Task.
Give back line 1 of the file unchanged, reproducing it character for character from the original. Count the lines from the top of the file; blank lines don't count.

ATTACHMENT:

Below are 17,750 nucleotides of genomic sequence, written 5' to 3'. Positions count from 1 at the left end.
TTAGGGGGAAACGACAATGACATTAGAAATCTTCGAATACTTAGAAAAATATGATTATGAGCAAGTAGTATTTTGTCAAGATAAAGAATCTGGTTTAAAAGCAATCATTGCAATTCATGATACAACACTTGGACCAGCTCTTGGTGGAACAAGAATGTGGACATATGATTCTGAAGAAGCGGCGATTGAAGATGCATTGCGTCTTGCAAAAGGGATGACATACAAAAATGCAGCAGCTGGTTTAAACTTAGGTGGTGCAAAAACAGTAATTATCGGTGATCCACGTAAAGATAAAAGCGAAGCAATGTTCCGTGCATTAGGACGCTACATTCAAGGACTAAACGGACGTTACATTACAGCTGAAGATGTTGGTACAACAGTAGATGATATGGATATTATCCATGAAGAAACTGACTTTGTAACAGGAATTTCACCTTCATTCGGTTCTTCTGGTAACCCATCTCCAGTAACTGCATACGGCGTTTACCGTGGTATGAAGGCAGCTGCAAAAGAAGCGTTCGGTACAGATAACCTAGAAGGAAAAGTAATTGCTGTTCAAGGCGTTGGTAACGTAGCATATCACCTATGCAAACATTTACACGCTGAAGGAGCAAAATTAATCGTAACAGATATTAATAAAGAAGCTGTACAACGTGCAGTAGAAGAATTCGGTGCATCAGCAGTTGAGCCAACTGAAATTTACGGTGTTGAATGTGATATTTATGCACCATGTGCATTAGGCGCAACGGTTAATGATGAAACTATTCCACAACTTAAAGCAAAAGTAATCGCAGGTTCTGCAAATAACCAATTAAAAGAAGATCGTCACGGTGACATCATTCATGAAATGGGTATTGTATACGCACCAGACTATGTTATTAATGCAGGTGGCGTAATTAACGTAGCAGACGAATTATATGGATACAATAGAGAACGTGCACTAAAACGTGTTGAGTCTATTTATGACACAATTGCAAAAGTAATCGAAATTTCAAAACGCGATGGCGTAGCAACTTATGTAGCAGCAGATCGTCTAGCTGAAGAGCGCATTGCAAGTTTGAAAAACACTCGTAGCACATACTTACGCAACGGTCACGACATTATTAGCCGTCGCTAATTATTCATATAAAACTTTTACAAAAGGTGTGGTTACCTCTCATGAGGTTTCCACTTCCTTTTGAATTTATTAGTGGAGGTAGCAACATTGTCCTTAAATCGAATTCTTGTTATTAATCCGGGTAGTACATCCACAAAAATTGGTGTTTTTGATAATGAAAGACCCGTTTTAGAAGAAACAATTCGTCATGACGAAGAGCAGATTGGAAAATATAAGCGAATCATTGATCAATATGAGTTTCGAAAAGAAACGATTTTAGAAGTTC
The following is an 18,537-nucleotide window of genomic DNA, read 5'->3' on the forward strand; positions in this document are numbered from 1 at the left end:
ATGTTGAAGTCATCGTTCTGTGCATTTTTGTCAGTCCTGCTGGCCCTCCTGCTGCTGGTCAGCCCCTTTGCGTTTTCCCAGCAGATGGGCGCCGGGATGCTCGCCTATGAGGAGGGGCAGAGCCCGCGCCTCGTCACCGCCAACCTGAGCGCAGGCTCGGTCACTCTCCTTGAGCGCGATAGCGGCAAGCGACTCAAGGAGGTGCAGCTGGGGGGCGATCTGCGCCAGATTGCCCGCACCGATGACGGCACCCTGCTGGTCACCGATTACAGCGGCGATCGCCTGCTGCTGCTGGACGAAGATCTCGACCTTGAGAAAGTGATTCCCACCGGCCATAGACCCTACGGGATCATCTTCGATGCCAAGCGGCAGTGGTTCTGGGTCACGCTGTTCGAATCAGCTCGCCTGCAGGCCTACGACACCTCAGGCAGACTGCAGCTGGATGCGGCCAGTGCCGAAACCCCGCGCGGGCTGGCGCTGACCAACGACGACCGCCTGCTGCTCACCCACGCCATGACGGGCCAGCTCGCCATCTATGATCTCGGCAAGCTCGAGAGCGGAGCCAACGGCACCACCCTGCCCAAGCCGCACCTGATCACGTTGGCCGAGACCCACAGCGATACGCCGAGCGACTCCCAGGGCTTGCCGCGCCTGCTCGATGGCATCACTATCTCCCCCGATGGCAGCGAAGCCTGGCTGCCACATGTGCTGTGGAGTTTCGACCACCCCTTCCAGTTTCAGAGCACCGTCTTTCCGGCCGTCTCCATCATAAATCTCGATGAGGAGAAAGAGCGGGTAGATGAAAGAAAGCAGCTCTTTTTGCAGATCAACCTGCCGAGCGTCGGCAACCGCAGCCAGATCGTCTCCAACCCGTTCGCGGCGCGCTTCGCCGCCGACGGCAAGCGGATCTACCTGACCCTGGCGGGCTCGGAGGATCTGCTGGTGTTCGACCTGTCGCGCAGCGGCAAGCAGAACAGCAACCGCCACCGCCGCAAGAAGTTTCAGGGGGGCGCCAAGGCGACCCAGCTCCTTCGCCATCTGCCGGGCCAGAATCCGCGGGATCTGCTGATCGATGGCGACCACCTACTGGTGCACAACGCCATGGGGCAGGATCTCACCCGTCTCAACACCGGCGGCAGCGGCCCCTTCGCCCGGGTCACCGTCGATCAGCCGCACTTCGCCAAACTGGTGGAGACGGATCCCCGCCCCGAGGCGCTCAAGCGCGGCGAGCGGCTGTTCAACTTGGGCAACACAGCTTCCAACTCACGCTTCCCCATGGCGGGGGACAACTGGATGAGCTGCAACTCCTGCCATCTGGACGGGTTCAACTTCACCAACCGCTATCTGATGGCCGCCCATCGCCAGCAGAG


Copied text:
Below are 17,750 nucleotides of genomic sequence, written 5' to 3'. Positions count from 1 at the left end.